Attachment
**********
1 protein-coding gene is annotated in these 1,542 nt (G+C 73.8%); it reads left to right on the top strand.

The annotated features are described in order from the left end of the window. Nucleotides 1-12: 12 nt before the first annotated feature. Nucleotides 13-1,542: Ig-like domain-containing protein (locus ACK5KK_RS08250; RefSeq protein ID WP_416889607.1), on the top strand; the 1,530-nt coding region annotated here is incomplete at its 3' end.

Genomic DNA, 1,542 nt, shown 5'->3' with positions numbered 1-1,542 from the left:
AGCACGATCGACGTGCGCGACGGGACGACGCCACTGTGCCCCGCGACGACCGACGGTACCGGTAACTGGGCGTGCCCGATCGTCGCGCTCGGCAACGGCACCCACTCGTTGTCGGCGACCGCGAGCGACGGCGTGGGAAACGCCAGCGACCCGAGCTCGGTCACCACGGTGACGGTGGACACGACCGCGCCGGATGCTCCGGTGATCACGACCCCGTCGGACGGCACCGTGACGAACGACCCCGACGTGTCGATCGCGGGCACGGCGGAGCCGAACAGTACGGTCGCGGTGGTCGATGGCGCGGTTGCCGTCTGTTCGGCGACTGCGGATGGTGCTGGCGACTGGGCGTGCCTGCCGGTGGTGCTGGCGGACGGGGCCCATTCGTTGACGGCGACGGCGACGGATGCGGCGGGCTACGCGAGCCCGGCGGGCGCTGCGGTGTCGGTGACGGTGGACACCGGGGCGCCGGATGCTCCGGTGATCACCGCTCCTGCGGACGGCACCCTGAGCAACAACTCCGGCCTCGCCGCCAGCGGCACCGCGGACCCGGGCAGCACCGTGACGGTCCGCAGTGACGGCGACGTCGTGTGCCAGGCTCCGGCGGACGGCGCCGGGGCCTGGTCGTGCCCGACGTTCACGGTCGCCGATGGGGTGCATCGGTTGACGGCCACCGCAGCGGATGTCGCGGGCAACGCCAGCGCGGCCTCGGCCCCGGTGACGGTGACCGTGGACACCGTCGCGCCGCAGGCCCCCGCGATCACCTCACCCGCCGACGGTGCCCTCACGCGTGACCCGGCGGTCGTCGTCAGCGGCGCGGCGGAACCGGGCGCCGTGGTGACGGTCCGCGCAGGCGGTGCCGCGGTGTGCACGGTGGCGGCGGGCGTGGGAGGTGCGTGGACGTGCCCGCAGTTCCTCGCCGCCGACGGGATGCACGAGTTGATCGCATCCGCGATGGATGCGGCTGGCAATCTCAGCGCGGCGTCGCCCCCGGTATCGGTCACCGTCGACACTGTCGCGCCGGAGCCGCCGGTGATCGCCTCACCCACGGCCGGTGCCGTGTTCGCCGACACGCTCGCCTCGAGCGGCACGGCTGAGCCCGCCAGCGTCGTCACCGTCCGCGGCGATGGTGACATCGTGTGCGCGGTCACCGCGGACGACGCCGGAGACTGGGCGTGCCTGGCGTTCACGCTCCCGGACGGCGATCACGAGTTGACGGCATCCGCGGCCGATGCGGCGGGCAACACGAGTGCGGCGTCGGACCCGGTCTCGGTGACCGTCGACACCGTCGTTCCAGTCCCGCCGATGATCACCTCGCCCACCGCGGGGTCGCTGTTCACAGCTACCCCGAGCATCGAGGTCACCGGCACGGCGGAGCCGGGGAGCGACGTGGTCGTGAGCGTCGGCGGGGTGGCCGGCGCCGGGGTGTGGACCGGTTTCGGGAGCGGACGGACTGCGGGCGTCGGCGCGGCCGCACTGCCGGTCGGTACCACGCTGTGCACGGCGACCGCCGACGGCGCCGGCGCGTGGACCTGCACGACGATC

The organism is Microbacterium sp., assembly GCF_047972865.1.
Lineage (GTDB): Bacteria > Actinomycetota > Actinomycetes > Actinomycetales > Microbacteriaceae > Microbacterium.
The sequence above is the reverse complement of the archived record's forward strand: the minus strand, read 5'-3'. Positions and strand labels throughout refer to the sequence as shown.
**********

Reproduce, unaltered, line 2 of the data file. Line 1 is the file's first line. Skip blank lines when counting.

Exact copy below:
The annotated features are described in order from the left end of the window. Nucleotides 1-12: 12 nt before the first annotated feature. Nucleotides 13-1,542: Ig-like domain-containing protein (locus ACK5KK_RS08250; RefSeq protein ID WP_416889607.1), on the top strand; the 1,530-nt coding region annotated here is incomplete at its 3' end.